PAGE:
If you’re one of the few who hasn’t yet signed on the dotted line for the Big Blue H’s lower-midsize crossover — newly refreshed for 2017, in case you weren’t aware — I drove one so you won’t have to.
Now, why does my mind keep returning to the ocean?
Honda is playing the long game when it comes to its cute little pickup truck. After selling the original, first-generation Ridgeline for an almost-unheard-of nine years (for perspective, the ninth-generation Civic lasted an incredibly short five years, including a mid-cycle emergency refresh), the second coming of the unibody, light-duty hauler is here.
And guess what? It’s absolutely phenomenal — but there’s a massive catch.
The Ford Edge has always grabbed my attention due to its styling.
From a distance, the look — especially that of the second-generation Edge — is certainly pleasing to the eye. The front grille, fog light assembly, stylish wheels and a nice silhouette give the midsize crossover an Edge — pardon the pun. And the 2016 model can be configured in a number of ways to suit consumers’ needs, with a choice of powertrains and a nice choice of optional equipment.
But, as they say, the devil is in the details, and that’s where the Edge starts to lose its sharpness. The main issue is one we’ve seen here before: quality of the fit of the exterior panels of the Edge. However, I have another major gripe about the Blue Oval’s lifestyle-mobile, and it sits under its misaligned hood.
Significant incentives did not alter the Chrysler 200’s dreadful U.S. trendline in April 2016.
As the decrease in demand for the 200 became more obvious, Fiat Chrysler Automobiles temporarily shut down the midsize Chrysler’s Sterling Heights factory in order to clear out excess inventory. But 200 demand continued to decrease, and FCA was forced into laying off workers at the Sterling Heights plant while ramping up incentives on the 200. So dreadful is the 200’s marketplace performance that FCA has no desire to develop their next midsize car.
Heading into April, inventory levels remained high. Enticing deals were thick on the ground. But apparently, those deals weren’t so enticing after all, even as TTAC published a positive rental review of the four-cylinder Chrysler 200 at the tail end of April, just as consumers headed into showrooms to capture the best deals of the month.
Quality of life is about making the best of your surroundings. There isn’t a car on the market today that reflects that ethos more than the Honda Accord.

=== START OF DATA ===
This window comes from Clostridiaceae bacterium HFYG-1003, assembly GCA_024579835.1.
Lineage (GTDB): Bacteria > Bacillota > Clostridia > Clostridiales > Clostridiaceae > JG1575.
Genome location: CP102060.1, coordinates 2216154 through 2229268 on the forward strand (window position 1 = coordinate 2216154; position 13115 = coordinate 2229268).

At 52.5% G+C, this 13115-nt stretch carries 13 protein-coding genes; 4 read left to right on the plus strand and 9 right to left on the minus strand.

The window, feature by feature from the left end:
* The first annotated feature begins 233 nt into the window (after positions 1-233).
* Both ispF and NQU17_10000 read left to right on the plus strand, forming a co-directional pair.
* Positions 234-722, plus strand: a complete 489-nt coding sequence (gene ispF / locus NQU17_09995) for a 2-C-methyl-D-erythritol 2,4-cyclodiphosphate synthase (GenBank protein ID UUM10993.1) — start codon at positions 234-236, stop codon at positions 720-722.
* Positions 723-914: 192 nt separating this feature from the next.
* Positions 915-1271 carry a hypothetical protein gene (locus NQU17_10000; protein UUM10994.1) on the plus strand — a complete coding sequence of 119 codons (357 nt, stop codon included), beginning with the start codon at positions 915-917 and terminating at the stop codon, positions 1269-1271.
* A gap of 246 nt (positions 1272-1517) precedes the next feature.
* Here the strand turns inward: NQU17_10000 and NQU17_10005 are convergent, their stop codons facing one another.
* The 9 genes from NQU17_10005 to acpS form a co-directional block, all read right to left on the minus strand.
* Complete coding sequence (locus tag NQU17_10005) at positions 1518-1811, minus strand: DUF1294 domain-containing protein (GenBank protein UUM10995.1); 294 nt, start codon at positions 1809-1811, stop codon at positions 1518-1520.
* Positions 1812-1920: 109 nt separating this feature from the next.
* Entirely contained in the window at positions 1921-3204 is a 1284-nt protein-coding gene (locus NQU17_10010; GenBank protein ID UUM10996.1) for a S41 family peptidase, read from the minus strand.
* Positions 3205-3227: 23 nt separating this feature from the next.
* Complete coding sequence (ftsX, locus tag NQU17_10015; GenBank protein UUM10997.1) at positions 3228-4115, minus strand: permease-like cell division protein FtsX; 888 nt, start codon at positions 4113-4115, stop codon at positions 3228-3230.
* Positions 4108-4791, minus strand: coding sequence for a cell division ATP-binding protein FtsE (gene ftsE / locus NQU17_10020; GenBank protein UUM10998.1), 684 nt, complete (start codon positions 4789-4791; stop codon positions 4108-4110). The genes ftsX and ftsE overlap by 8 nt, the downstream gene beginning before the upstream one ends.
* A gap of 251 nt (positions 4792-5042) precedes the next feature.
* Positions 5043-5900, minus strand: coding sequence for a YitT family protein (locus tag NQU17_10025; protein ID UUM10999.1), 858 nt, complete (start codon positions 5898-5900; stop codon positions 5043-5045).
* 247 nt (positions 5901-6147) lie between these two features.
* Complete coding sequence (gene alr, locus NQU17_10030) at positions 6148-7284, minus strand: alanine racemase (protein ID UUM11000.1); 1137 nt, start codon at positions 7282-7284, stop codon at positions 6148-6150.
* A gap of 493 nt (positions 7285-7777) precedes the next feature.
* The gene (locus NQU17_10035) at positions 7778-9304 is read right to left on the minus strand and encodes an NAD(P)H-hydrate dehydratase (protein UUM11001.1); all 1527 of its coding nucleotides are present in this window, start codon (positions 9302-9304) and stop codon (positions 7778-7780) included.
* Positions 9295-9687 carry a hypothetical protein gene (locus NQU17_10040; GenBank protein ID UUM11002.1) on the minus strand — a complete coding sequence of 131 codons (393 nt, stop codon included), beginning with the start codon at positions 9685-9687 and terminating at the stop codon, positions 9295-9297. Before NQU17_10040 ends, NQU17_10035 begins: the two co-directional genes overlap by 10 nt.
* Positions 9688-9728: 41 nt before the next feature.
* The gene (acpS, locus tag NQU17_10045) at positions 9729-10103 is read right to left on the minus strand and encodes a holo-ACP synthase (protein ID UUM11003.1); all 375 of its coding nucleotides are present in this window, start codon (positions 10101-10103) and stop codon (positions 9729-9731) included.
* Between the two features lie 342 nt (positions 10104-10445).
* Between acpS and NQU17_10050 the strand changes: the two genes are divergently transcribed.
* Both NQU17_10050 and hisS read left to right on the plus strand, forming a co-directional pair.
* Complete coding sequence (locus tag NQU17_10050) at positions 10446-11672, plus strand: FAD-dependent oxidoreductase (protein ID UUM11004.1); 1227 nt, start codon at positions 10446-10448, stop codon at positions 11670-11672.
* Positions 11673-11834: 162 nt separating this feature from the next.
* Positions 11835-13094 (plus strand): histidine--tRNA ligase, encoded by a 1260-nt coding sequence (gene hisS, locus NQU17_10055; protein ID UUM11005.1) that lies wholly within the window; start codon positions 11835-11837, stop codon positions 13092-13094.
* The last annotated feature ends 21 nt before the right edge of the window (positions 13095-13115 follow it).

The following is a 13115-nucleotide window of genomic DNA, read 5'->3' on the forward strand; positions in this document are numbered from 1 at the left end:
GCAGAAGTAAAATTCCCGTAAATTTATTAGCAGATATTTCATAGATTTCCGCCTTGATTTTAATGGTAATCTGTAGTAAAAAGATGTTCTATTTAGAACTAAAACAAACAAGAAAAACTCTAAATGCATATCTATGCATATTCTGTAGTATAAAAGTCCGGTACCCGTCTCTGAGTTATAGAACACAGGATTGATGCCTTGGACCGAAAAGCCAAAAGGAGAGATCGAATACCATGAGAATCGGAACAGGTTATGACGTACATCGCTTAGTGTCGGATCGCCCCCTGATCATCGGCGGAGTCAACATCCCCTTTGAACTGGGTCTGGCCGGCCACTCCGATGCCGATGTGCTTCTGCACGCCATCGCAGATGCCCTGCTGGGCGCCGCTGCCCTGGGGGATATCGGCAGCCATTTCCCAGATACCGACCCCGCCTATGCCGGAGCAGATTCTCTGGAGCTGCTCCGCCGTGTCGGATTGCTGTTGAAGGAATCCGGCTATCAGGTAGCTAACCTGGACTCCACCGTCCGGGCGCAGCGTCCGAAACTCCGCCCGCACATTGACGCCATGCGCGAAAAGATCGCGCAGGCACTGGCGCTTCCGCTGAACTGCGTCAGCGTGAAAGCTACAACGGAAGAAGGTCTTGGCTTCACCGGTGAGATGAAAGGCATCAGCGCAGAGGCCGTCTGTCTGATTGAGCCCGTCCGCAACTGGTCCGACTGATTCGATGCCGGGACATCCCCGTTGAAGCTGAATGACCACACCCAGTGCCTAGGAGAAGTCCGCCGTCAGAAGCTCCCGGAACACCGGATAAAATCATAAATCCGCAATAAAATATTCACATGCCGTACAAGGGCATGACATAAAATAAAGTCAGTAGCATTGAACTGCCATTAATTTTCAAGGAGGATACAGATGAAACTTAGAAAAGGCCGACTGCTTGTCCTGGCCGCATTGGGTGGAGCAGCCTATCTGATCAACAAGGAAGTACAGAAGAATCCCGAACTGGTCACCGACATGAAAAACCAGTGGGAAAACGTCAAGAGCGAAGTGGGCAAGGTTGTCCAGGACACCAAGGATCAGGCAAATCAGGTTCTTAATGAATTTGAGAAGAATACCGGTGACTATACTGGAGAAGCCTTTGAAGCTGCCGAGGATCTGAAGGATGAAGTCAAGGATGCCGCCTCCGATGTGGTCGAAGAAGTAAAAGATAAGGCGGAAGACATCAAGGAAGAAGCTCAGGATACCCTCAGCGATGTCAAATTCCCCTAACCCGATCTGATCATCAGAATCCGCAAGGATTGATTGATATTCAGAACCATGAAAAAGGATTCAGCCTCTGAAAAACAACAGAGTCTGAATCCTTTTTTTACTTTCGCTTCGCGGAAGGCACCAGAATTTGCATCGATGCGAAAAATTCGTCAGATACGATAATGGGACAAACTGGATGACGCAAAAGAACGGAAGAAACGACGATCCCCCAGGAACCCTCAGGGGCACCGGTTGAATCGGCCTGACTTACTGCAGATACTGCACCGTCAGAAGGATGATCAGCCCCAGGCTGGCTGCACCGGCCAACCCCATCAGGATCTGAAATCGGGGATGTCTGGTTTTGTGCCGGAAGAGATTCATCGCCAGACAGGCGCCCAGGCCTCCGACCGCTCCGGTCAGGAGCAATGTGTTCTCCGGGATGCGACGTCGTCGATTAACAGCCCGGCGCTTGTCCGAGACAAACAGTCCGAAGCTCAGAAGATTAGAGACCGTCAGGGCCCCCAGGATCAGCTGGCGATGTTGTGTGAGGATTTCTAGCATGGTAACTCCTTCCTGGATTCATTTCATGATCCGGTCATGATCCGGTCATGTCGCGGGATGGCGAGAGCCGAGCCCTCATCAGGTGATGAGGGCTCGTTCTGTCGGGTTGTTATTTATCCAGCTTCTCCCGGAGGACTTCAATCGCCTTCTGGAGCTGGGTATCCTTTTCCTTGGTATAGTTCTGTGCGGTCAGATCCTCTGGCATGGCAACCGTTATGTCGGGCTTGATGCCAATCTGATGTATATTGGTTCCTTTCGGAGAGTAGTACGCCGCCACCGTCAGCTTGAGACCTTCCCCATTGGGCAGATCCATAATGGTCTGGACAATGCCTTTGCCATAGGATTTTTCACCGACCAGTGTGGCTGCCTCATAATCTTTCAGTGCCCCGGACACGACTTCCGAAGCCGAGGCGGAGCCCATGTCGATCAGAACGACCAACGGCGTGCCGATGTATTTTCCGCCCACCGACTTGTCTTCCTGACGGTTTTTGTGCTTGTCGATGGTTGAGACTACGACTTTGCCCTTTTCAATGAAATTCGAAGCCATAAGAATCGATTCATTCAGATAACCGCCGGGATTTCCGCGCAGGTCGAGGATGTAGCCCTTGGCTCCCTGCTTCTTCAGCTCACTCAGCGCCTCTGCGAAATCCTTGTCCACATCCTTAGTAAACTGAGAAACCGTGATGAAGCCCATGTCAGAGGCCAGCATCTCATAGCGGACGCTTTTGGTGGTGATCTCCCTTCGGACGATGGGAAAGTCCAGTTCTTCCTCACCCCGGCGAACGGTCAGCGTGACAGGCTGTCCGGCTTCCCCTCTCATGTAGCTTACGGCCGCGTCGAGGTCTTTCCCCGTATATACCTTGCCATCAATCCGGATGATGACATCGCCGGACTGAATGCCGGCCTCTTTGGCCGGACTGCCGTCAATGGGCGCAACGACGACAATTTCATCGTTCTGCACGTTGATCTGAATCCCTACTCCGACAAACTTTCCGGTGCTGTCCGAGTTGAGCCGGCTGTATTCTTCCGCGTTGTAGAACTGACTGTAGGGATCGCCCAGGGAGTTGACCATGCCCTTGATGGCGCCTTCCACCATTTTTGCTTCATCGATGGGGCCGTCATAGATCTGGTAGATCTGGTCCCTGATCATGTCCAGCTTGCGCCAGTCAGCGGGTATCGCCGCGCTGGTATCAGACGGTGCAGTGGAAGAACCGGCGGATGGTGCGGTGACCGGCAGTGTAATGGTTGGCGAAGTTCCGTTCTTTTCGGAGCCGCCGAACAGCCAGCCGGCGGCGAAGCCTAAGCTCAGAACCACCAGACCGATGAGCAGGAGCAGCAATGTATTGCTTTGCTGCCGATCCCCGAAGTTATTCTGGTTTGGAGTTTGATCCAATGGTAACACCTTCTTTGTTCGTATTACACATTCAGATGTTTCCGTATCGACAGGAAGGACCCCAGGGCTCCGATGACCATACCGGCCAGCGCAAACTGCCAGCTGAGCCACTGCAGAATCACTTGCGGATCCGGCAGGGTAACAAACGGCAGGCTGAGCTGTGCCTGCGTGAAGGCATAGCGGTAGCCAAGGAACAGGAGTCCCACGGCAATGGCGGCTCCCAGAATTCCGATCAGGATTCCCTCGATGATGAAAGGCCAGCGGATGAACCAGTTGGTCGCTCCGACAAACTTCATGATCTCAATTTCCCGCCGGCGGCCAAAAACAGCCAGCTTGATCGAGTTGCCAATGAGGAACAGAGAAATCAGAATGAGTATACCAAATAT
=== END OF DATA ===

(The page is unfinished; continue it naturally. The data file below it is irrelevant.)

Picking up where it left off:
After years of growing to make room for smaller models in the lineup, the Accord — which has gathered accolades as the most reliable choice in the family car segment for decades — has skipped having a midlife crisis, and is still playing like a kid. It would be easy to say the Accord has always been a favorite for us, but as the competition improves, we wanted to come back and give the Accord another go.
Here’s what we learned after several days of puttering around southern California in the Accord Sport, the value-priced model that hits the sweet spot of what you have and what you want.
TTAC reader Brennan writes:
Long-time reader, first-time e-mailer. This might be a question for the TTAC’s Best & Brightest.
This all started when I was looking over the specs for the 2016 Honda Civic after reading your first drive review and really liking what I saw (both the car and your writing). I wanted to see how much of a size difference there was to my wife’s 2001 Honda Accord coupe, which is getting on in age and will need replacing soon. It turns out they’re almost identical in size.
That got me to thinking, how much bigger is the 2016 Accord than the 2016 Civic’s cabin and trunk?
It’s easy to see why some automakers resist putting premium features in mass market models. All you need to do is look at that luxury showroom to the right. In the quest to differentiate, say, the Ford Fusion from its Lincoln counterpart, or the Toyota Avalon from the Lexus ES, and so forth, manufacturers limit the options and luxuries available on the more pedestrian models.
On the surface, the Optima SXL’s mission could be confused with that of competitors from other non-luxury marques — Accord Touring and Fusion Titanium to name two — but Kia takes its top-trim game a couple steps further. You see, Kia is in a different position as the Optima has no luxury branded sistership and Kia has nothing to lose by creating an Optima trim that could arguably compete with the Acura TLX and Lincoln MKZ.
However, the Optima SXL’s existence does give rise to a very important question: Can a gussied-up family sedan be a value alternative to a near-luxury option, such as the TLX or MKZ? Or is this a case of “making a silk purse out of a sow’s ear?”
Let’s find out.